Power, Politics and Coalitions in the Pacific
This paper presents findings from five case studies of coalitions in the Pacific region. It aims to address gaps in our understanding of the role played by civil society and coalitions in challenging gendered power structures and promoting women’s leadership and decision-making in the Pacific. This in turn provides insights for better supporting and enabling coalitions.
Four factors emerge from the case studies as influential in the formation and functioning of coalitions.
Formative events: What brought people together to ‘do something’ in a concerted way? For example, the torture and death of a woman in a sorcery-related violence incident, followed by extensive media coverage and a conference generated the impetus for the formation of the PNG coalition examined in this study. Whether formative events are locally or externally driven appears to mould the future shape of a coalition and how it functions.
Shared purpose, interests and values: Clarity of shared ground and common purpose helps coalitions increase their support base, coherence and influence. The dominant forms of common purpose identified by this study are shared values and interests. For example, the Fiji case study illustrates how shared values around universal human rights and a common purpose of fighting a constitutional amendment bound together a broad range of actors to challenge gender relations.
Forms of leadership: The nature of a coalition’s leadership can determine its sustainability and its ability to respond to changing circumstances, broker relationships and divergent interests, and challenge vested interests. This study found that some coalitions understood and practised leadership as a process of adaptation; others understood leadership to be a characteristic of leaders. For example, the Tonga Talitha case study revealed efforts to divest and decentralise leadership to overcome the limitations of individual leadership.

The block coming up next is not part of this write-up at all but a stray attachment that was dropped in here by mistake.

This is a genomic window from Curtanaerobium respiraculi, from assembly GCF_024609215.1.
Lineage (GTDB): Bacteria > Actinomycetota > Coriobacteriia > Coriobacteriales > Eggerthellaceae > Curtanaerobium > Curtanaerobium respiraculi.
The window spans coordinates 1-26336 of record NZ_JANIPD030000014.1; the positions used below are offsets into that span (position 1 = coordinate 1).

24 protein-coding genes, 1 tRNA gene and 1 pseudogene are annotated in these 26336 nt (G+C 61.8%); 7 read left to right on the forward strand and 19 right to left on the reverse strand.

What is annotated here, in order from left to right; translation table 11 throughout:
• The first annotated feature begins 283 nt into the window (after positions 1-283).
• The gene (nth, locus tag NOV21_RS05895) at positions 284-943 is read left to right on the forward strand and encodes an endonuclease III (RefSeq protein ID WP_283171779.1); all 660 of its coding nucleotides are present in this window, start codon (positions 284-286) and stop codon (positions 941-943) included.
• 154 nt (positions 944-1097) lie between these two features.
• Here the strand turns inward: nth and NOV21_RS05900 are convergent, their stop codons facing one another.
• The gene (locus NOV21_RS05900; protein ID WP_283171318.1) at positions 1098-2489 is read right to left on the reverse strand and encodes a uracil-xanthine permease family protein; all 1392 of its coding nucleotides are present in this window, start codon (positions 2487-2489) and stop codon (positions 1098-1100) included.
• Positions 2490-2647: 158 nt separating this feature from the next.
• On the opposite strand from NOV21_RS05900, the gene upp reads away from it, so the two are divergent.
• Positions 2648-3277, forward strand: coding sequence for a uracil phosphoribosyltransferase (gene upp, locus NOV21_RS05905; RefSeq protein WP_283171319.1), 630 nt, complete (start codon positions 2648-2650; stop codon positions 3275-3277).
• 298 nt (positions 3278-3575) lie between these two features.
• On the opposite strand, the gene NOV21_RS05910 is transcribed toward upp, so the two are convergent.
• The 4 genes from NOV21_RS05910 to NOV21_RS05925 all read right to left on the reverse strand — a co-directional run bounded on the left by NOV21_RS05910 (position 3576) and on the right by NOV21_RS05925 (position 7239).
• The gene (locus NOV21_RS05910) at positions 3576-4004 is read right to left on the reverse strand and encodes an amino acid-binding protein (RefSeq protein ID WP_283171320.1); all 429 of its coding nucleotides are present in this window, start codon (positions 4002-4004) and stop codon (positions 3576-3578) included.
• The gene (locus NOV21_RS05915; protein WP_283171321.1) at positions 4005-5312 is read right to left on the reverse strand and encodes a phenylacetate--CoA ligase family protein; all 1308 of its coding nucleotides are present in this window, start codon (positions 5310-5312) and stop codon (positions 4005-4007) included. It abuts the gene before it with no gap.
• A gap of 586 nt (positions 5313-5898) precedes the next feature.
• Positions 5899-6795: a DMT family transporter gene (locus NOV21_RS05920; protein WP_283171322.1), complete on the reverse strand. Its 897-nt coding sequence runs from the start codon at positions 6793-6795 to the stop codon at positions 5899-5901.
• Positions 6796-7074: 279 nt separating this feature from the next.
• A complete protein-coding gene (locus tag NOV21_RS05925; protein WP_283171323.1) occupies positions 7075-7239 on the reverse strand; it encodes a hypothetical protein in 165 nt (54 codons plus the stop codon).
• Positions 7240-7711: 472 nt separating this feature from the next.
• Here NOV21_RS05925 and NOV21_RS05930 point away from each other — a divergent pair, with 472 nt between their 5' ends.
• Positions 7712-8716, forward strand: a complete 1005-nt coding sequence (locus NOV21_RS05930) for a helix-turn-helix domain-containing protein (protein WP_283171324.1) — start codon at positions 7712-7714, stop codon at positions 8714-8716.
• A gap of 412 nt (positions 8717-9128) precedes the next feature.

The nature of ownership: The degree to which a coalition’s agenda is locally owned and its ways of working are politically salient appears to be key to determining its effectiveness. This study found that the coalitions examined could be broadly characterised as local/hybrid variations. For example, the Kiribati coalition formed following a regional meeting and was initially supported by international donors. However, it quickly became ‘localised’ because its coordinator and members were I-Kiribati and they set its agenda and direction.
The report also discusses how the coalitions engage with different dimensions of power, and emerging lessons for coalitions and their supporters.
About the authors (2016)
- Gillian Fletcher is a Research Fellow with the College of Arts, Social Sciences and Commerce at La Trobe University.
- Tait Brimacombe is a Research Fellow at the Institute for Human Security and Social Change.
- Chris Roche is Associate Professor and the Director of the Institute for Human Security and Social Change as well as the Chair in International Development and Senior Research Partner with the Developmental Leadership Program.